Meeting Bonhomme, the face of Carnaval de Quebec
Oh, Bonhomme! What can I say about this guy? To me, he’s half snowman and half Pillsbury doughboy. He’s got a sharp sense of humour, a giant smile, and a kick that cracks me up every single time. We got to tour his ice palace and he had everyone laughing the whole time. My favourite lost in translation moment was when he welcomed us into his living room, “This is my restroom. Can you say that? My room where I rest.”
Incredible ice sculptures
We saw some very talented artists at work during the Carnaval de Quebec. There were teams at work with all manner of tools and instruments ranging from saws to sandpaper. The photo above shows one of my favourite sculptures. The artists wasn’t around so I couldn’t ask what his vision was, but I like to think there’s a connection to Canada’s marine wildlife in there.
Activities at Carnaval de Quebec:
And that is just a little taste of some of the things I got to try in one day. Of course, there are plenty more activities to choose from including:
- Dog sledding
- Sleigh rides
- Ice fishing
- Hot tubs
- Life-sized foosball
- Cross-country skiing
- Ice bumper cars
- Snow sculptures
- Dancing (because you’ve gotta find a way to stay warm!)
- and more!
Winter travel tips for Carnaval de Quebec
- Bundle up and bundle up some more! The key to enjoying Carnaval de Quebec is to stay warm; if you start to get cold you’ll be miserable! Heat packs were a lifesaver for me. I had never used them before, but they are the only thing that got me through the cold! You give them a good shake, slip a pack into each of your mittens, and you are set for the day. I also wished I had brought snow pants and proper winter boots (my UGG look-alikes are warm but they aren’t waterproof and they were usually wet by the end of the day).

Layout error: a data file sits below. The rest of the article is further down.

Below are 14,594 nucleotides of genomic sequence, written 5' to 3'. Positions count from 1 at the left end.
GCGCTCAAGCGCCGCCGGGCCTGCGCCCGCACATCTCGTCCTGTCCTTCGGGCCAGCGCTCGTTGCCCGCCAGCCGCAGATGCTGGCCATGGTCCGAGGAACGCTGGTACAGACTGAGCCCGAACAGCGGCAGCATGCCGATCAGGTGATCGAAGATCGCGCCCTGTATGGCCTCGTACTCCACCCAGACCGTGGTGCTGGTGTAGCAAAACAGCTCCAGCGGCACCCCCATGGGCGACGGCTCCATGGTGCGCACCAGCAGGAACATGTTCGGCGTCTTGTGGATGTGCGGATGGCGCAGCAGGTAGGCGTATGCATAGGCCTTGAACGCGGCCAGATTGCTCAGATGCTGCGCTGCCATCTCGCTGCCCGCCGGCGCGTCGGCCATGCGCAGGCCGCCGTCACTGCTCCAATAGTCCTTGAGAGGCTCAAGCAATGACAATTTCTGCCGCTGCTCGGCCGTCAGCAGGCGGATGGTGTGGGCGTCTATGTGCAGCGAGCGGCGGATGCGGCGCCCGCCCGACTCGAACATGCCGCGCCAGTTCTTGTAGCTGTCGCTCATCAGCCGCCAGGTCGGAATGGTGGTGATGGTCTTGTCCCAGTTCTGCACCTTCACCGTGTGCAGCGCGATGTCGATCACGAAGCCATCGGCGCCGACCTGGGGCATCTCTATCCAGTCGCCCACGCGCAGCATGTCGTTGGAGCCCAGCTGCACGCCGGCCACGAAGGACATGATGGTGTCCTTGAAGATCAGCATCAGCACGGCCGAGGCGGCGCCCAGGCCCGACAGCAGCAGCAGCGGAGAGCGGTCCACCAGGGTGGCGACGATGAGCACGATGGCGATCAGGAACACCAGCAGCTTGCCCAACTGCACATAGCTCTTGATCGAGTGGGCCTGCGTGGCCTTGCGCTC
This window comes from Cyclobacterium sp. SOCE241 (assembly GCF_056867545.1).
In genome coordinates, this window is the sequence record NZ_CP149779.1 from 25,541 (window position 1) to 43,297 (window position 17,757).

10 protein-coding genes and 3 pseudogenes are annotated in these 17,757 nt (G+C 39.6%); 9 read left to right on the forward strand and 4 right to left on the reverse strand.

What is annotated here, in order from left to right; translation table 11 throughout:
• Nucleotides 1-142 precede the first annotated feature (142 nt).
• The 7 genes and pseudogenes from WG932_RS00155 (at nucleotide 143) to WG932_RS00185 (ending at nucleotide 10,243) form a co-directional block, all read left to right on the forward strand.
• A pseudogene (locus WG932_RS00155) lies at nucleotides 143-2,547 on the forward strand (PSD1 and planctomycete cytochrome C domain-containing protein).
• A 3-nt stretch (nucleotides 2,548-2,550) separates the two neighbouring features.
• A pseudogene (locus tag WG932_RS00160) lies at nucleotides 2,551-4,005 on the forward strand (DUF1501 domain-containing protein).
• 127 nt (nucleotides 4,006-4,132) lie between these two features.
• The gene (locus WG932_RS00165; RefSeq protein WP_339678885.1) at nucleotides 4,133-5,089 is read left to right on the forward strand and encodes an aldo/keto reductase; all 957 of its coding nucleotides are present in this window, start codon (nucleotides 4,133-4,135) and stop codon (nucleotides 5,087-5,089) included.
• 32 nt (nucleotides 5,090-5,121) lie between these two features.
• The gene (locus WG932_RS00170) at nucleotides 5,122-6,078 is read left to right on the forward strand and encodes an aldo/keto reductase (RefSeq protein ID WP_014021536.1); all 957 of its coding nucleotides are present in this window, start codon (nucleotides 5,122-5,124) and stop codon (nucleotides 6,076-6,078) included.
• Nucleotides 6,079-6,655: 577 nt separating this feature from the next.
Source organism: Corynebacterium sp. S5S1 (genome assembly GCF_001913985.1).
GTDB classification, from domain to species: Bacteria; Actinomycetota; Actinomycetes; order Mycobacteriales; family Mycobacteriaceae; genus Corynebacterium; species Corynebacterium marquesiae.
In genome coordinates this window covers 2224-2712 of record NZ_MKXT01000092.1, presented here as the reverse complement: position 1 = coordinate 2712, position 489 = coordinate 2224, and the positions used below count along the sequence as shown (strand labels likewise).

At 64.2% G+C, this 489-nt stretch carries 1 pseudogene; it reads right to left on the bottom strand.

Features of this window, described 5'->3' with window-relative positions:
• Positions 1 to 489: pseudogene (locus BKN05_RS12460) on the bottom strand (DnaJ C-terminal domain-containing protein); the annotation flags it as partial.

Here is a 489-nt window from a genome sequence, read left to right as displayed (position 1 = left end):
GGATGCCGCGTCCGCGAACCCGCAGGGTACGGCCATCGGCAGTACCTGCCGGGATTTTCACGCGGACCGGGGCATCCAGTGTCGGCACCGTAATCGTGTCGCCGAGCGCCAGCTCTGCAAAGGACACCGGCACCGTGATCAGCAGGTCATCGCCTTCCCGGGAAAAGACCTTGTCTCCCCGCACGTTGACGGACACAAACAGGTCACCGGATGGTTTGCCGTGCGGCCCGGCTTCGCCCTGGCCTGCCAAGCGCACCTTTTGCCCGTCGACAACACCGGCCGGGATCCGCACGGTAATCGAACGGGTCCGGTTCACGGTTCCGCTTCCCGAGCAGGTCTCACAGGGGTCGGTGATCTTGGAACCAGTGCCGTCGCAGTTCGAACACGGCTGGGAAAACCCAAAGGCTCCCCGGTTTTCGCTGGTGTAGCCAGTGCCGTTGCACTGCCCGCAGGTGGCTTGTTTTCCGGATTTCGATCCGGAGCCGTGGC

- Choose a hotel that’s within walking distance of the activities. You don’t want to spend a lot of time getting from point A to point B, when the temperatures are hovering between -25C and -35C (sometimes colder!) I stayed at the Hilton Quebec which was a short 5-minute walk from the grounds, but there are also lots of smaller, independently run hostels and guesthouses to choose from if you’re looking for something that’s a bit more budget-friendly.
- Plan your visit with the carnival schedule in hand. Carnaval de Quebec lasts 16 days and there are all kinds of events scheduled over that period of time – many of which don’t repeat themselves. If you’re set on watching the ice canoe races or dancing the night away on DJ night, make sure you time your visit to coincide with those events.
Here’s a video we filmed during the Carnaval de Quebec to give you a feel of the event:
Have you been to Quebec City in the winter?
Did you get to experience Carnaval de Quebec?